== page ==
The idea that the real victims of the attempted coup are Trump and his supporters comes directly from the president. He has portrayed himself as the victim in chief throughout his time in office, as Yuval Levin noted, and his decisive loss in November has only amplified his already huge grievance.
“I know your pain. I know you’re hurt. We had an election that was stolen from us. It was a landslide election, and everyone knows it, especially the other side, but you have to go home now,” Trump said in a video posted Wednesday afternoon. “There’s never been a time like this where such a thing happened, where they could take it away from all of us—from me, from you, from our country. This was a fraudulent election, but we can’t play into the hands of these people. We have to have peace.”
He also said, in a now-deleted tweet, “These are the things and events that happen when a sacred landslide election victory is so unceremoniously & viciously stripped away from great patriots who have been badly & unfairly treated for so long.” In a tweet this morning, Trump said, “The 75,000,000 great American Patriots who voted for me … will not be disrespected or treated unfairly in any way, shape or form!!!”
He has plenty of support. At The Federalist, John Daniel Davidson insists that outrage about the pillaging of the Capitol is phony, and the reaction is really “about punishing supporters of President Trump. If the pro-Trump mob can be depicted as ‘terrorists’ and ‘traitors,’ then there’s almost nothing we shouldn’t do to silence them.”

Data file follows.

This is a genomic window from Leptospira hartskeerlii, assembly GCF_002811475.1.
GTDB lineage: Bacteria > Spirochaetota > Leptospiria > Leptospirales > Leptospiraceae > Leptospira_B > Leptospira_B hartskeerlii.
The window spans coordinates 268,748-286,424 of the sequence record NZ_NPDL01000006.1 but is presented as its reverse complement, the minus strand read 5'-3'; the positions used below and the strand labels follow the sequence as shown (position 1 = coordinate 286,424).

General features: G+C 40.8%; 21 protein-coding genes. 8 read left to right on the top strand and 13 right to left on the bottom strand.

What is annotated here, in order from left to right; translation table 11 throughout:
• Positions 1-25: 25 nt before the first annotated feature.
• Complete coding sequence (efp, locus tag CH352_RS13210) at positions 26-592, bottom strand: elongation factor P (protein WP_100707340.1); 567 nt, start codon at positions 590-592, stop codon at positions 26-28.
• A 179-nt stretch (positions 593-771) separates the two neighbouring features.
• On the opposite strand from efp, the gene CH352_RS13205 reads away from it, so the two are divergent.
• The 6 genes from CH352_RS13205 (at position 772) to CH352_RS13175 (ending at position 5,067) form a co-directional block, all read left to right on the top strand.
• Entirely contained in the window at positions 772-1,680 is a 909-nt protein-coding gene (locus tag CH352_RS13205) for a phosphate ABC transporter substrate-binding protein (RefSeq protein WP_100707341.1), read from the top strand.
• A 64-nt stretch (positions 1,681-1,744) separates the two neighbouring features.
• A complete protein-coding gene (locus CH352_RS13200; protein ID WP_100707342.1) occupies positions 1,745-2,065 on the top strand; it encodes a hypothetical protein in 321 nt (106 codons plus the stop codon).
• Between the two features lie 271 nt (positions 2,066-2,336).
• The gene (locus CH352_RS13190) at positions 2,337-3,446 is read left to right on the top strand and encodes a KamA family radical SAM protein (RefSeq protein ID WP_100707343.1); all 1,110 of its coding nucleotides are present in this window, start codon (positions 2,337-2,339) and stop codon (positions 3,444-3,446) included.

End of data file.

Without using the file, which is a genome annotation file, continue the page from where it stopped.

Senator Lindsey Graham, who has called for the suspension of the Constitution in response to past violent acts, now says that using constitutional measures such as impeachment or the Twenty-Fifth Amendment to penalize Trump for inciting the riot would hurt the country more than leaving him unpunished. House Minority Leader Kevin McCarthy agrees.
Senator Josh Hawley, who along with his colleague Ted Cruz was among the most prominent proponents of the bogus fraud claims that animated the insurrection, is preoccupied with painting himself as a victim of “Orwellian” behavior, after the publishing house Simon & Schuster dropped plans to publish his new book, The Tyranny of Big Tech. (Hawley prefers the old-fashioned tyranny that comes with overturning democratic elections, apparently.)
Central to these professions of victimhood is the sense that Trump supporters are being held to a double standard. In particular, many apologists have pointed to reactions to Black Lives Matter protests during the summer.
“Now, are the left hypocrites? Absolutely,” Rubio said in his video. “I remember what they now are calling insurrection, they were justifying just this summer. They called it ‘the language of the unheard’ when rioters were burning cities.”